Give me books, fruit, french wine and fine weather and a little music out of doors. --John Keats

Thursday, November 6, 2014

"hey, dummy" by Kin Platt

At the risk of dumbfounding Anonymous again, I've read another book that was Not Written For Adults. Just to be clear, I am fully aware that it was Not Written For Adults. And I am also clear that I am generally considered An Adult. Now that we've gotten that out of the way, may we begin?

I picked this book up (for free!) at the ever-remarkable Friends of the Library bookstore in Los Alamos. (I think that's one of my favorite places! Good thing I only visit once or twice a year--otherwise I might have to move out of my house, displaced by books.) Theoretically, I chose it for Bookworm Child (who did read it, months ago) but I hung onto it out of a curiosity which I satisfied in my spare time over the past two days.

I'd read other books by Kin Platt back when I was Not An Adult (I have fond memories of Chloris and the Weirdos) but this book was a bit more edgy. It's the story of a 12-year-old boy named Neil Comstock who (kind of, sort of) befriends a boy from his school who is mentally handicapped. It's a fast read, and more thought-provoking than I expected (not a bad thing), although some of those thoughts involved how unlikely Neil's angry, snarling parents seemed, and how the bipolarity of Neil's teacher didn't make that character seem well-rounded so much as it made him seem made up. (Yeah, I know he was made up, but I don't like seeing the seams in the story. Fool me effortlessly, please! I want to become a part of the books I read without having to force my way in. That's not too much to ask, even of a book Not Written For Adults.)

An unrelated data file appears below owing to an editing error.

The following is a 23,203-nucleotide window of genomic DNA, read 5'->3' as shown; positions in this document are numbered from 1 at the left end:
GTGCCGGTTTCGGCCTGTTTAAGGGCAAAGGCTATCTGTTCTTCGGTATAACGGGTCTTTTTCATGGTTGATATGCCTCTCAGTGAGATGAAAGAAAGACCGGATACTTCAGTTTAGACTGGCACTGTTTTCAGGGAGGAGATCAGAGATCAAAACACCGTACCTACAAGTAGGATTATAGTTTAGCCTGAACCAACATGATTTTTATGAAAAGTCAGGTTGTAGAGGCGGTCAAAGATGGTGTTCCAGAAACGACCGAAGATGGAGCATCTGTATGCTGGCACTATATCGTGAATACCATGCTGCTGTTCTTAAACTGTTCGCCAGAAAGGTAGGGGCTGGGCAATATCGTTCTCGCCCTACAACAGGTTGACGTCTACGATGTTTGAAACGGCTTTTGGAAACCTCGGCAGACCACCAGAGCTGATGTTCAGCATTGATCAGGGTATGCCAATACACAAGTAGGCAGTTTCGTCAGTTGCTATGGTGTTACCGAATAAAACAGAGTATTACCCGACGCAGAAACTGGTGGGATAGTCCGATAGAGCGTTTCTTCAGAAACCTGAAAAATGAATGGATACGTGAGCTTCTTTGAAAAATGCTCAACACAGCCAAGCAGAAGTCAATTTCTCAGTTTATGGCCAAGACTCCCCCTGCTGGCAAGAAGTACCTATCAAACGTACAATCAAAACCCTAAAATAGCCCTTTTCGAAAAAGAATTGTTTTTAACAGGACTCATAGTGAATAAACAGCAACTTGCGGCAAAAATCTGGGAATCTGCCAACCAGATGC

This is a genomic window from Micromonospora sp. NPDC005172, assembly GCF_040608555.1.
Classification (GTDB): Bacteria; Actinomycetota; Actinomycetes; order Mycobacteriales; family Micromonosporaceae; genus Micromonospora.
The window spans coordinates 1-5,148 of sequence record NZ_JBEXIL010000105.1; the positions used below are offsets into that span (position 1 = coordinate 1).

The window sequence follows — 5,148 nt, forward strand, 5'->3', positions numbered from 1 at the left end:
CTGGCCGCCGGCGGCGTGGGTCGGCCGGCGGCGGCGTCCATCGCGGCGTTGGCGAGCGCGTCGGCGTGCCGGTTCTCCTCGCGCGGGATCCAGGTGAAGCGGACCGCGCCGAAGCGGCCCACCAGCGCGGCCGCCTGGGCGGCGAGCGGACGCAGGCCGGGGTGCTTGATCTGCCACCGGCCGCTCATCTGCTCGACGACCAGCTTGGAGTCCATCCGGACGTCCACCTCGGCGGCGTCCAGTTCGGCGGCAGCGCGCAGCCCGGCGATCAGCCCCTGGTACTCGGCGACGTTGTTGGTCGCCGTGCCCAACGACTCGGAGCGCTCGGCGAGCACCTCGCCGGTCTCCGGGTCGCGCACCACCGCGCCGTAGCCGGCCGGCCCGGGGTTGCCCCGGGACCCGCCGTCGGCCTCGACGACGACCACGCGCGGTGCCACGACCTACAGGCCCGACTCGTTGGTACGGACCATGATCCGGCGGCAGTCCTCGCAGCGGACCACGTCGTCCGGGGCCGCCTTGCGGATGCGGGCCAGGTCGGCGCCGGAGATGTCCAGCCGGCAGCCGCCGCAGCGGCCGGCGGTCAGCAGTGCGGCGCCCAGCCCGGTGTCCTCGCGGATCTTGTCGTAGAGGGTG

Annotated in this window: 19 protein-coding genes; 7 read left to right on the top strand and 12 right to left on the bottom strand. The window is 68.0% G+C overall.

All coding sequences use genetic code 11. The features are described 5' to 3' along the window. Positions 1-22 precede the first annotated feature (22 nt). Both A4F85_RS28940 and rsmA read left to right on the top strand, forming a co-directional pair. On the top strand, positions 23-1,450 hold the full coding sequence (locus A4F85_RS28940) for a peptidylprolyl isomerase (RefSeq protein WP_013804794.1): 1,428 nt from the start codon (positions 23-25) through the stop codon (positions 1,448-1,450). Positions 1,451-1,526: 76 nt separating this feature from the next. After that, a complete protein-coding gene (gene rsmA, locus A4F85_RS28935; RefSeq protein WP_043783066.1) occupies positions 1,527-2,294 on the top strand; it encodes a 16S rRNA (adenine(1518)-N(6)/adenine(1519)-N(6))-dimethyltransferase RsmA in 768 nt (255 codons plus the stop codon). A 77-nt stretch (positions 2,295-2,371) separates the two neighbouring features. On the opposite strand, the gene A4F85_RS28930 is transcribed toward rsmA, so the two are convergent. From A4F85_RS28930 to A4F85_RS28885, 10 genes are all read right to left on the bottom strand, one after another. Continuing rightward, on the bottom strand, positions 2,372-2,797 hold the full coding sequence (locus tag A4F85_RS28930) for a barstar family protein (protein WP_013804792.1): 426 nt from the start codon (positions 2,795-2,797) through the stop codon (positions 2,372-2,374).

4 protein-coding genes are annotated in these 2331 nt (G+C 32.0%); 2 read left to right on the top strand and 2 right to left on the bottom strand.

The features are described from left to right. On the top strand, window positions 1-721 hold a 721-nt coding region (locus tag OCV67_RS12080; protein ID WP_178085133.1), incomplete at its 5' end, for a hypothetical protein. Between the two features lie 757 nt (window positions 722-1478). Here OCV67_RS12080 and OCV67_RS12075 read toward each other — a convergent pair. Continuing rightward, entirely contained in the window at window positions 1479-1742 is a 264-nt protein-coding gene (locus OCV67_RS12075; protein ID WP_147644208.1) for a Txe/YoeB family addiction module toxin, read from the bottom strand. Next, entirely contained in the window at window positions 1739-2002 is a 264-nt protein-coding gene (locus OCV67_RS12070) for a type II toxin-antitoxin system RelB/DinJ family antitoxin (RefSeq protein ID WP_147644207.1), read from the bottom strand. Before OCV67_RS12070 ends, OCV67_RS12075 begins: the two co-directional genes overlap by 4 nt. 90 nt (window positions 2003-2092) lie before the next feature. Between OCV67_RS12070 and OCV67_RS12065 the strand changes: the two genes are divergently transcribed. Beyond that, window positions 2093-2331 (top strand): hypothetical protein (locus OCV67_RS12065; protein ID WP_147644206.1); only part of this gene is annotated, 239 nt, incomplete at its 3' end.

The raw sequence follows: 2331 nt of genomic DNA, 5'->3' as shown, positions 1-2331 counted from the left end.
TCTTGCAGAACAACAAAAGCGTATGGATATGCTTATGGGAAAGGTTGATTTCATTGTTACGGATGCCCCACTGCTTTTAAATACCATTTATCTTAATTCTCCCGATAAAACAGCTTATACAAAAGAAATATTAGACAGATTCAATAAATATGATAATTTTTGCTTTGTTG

I'd given myself permission to not write about this book if I got to the end and found I had nothing to say, but when I actually reached the end of the book, the completist in me wouldn't let it go. (Plus, as you know, I did think of a few things to say). Anyway, I need the record so I can know if it's worth re-reading someday. The verdict: it's short enough that it wouldn't hurt to read it again, especially if I have someone with whom I can discuss it and pick it apart. But the weight of my TBR pile--and all of the superior books (For Adults!!) on it--prevent me from the certain knowledge that I will revisit it.

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